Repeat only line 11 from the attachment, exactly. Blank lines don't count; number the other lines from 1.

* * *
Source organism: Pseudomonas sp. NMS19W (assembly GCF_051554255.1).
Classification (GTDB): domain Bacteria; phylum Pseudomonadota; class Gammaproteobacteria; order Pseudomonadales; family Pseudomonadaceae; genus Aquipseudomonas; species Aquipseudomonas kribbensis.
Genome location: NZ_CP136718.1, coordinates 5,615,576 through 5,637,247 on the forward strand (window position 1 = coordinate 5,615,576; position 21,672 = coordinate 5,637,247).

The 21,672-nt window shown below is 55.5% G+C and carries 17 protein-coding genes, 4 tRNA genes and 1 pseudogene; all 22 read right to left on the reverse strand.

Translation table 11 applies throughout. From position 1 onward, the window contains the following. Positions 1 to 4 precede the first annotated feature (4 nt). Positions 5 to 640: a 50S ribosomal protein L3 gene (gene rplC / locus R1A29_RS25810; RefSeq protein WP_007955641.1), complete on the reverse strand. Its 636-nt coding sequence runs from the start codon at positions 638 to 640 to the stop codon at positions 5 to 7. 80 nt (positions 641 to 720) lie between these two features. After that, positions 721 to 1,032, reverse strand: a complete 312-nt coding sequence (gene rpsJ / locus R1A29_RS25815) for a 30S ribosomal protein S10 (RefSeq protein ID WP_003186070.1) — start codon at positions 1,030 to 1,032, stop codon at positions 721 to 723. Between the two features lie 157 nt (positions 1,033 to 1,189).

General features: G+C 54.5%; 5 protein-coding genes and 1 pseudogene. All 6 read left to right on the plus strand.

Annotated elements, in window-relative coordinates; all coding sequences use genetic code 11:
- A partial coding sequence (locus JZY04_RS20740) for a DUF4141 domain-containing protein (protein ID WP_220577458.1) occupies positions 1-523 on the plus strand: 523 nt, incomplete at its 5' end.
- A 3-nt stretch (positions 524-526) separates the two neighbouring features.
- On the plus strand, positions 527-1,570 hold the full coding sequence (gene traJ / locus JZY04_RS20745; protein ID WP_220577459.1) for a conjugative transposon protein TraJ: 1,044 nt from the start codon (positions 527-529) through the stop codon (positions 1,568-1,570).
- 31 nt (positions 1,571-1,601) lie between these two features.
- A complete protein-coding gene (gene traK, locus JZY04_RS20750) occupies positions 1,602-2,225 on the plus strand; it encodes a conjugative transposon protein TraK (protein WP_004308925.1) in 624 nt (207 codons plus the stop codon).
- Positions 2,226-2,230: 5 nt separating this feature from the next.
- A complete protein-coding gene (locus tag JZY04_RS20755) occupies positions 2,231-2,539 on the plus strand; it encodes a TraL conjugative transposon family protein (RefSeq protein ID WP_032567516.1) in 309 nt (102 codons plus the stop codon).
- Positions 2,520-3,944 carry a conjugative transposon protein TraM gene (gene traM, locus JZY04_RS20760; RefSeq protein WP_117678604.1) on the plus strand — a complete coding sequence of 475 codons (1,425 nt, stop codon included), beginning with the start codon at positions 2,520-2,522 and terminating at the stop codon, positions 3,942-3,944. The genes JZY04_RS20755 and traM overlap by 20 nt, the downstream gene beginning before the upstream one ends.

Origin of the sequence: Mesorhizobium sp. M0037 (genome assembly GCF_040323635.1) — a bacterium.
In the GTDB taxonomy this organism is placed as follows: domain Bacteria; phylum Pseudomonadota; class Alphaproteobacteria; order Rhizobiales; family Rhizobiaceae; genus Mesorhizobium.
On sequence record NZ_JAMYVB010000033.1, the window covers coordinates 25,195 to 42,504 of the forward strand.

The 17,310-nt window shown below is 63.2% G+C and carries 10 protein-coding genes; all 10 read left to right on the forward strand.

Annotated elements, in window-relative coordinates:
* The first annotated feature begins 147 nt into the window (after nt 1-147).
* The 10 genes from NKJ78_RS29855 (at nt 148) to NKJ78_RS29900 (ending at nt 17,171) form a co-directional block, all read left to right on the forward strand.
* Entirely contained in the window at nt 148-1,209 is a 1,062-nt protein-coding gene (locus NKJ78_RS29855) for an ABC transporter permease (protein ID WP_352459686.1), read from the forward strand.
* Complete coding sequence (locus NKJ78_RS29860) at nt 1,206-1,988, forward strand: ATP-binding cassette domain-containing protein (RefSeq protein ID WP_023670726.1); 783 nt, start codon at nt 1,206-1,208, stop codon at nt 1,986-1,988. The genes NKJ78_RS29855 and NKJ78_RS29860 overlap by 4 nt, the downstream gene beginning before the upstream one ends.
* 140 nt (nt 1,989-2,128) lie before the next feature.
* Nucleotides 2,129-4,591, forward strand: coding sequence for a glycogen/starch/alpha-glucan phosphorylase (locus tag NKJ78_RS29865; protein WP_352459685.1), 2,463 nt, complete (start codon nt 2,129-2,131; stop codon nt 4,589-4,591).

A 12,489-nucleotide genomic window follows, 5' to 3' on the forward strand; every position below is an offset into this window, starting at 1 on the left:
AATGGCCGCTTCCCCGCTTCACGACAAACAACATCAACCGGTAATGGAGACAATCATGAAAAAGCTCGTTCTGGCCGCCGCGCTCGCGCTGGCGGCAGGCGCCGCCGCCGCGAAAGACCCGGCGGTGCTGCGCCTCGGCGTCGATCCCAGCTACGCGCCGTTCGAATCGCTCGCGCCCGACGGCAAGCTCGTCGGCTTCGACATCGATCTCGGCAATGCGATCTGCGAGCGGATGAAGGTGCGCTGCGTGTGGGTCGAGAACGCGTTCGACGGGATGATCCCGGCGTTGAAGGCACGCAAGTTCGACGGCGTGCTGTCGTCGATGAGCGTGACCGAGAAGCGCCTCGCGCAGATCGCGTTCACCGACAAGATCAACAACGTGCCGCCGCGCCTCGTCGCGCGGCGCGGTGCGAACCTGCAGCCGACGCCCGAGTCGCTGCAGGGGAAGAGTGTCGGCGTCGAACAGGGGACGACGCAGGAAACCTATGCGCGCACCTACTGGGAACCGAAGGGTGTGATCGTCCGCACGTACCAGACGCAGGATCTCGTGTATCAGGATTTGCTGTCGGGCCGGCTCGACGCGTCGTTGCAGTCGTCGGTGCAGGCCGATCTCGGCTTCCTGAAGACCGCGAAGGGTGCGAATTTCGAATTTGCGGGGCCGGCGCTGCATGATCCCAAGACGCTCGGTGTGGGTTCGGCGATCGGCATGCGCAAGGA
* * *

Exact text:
- 31 nt (positions 1,571-1,601) lie between these two features.